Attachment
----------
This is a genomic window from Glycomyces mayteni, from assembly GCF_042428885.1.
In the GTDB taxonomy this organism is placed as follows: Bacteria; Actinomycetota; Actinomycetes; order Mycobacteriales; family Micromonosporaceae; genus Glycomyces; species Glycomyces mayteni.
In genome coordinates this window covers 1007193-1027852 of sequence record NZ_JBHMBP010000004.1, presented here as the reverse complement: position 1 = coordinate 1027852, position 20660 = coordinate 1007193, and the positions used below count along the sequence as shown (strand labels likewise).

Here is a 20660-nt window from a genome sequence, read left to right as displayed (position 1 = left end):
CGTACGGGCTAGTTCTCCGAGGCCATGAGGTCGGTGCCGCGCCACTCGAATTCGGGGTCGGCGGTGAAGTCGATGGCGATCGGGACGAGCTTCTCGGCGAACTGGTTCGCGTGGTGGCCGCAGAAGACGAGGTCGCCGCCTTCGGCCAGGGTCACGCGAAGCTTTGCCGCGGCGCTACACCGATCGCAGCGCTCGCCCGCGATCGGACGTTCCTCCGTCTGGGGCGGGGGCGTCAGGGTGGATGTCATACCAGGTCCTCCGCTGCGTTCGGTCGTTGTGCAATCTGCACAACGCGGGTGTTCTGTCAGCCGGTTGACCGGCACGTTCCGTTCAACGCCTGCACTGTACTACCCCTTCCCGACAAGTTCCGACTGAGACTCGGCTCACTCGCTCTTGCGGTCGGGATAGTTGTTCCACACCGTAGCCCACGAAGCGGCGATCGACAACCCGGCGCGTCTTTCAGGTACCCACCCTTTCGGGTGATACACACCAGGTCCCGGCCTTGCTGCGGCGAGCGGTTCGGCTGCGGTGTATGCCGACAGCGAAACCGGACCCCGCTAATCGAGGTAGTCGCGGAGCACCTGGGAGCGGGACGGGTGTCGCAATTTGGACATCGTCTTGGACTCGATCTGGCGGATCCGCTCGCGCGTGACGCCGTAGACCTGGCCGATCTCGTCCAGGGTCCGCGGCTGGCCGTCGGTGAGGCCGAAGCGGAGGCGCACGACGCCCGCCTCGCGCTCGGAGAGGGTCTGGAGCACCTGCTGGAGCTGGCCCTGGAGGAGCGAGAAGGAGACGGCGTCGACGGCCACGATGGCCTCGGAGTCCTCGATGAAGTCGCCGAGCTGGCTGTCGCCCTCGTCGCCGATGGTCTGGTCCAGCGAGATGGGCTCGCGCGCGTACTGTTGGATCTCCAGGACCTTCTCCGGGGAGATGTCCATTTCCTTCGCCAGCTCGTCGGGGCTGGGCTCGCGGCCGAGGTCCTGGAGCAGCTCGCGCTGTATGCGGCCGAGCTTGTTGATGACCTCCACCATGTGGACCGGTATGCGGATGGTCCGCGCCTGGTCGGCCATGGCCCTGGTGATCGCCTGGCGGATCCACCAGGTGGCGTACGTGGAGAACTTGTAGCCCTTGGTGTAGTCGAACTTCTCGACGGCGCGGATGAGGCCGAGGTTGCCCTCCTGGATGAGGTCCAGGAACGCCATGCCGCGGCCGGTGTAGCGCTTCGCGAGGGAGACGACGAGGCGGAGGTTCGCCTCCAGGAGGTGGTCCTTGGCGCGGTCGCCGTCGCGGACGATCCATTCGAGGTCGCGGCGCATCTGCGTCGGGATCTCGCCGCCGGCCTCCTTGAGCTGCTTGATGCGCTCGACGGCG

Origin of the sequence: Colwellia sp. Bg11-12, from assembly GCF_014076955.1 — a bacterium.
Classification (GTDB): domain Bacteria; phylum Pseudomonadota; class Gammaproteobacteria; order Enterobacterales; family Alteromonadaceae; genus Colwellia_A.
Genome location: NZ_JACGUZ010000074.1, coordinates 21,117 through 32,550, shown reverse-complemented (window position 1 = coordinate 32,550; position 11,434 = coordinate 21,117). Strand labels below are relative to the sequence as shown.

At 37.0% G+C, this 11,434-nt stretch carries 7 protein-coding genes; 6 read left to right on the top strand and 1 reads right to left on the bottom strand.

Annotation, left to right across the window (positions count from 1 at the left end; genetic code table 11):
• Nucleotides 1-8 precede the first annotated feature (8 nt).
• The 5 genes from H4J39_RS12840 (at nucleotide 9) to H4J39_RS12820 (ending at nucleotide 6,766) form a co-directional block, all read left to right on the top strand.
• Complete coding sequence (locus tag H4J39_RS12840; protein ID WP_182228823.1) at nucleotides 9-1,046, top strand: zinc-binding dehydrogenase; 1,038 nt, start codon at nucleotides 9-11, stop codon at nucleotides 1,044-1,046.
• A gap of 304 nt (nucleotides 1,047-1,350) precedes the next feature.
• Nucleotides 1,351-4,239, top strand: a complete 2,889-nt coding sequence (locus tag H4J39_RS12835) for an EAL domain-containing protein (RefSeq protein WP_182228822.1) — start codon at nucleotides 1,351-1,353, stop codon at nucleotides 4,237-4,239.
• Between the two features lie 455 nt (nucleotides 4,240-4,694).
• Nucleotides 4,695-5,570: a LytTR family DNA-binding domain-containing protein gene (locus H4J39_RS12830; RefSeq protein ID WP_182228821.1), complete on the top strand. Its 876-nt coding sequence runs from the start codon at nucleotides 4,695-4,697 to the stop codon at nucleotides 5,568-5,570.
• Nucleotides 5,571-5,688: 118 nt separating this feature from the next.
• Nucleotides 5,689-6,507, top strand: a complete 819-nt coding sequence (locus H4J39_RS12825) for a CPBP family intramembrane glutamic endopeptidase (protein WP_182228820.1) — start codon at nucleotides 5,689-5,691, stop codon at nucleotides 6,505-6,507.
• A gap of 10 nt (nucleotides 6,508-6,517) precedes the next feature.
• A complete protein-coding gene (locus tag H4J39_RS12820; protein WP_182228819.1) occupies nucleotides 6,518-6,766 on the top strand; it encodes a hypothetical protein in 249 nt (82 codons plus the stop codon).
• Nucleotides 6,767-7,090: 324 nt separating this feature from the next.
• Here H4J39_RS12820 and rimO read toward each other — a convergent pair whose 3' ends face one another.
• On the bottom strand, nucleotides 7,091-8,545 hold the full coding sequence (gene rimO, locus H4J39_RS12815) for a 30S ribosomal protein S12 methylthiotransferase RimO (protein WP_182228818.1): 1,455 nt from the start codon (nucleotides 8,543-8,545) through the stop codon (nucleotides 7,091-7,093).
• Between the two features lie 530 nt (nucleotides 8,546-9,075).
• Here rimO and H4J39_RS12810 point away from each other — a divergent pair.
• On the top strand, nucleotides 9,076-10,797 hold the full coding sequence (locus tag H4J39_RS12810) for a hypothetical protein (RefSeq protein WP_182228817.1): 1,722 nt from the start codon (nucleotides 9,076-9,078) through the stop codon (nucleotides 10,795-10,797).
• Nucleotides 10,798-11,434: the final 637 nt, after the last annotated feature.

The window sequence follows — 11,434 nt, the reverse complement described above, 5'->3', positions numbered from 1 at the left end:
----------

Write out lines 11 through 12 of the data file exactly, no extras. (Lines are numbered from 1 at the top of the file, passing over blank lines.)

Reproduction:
• Nucleotides 1-8 precede the first annotated feature (8 nt).
• The 5 genes from H4J39_RS12840 (at nucleotide 9) to H4J39_RS12820 (ending at nucleotide 6,766) form a co-directional block, all read left to right on the top strand.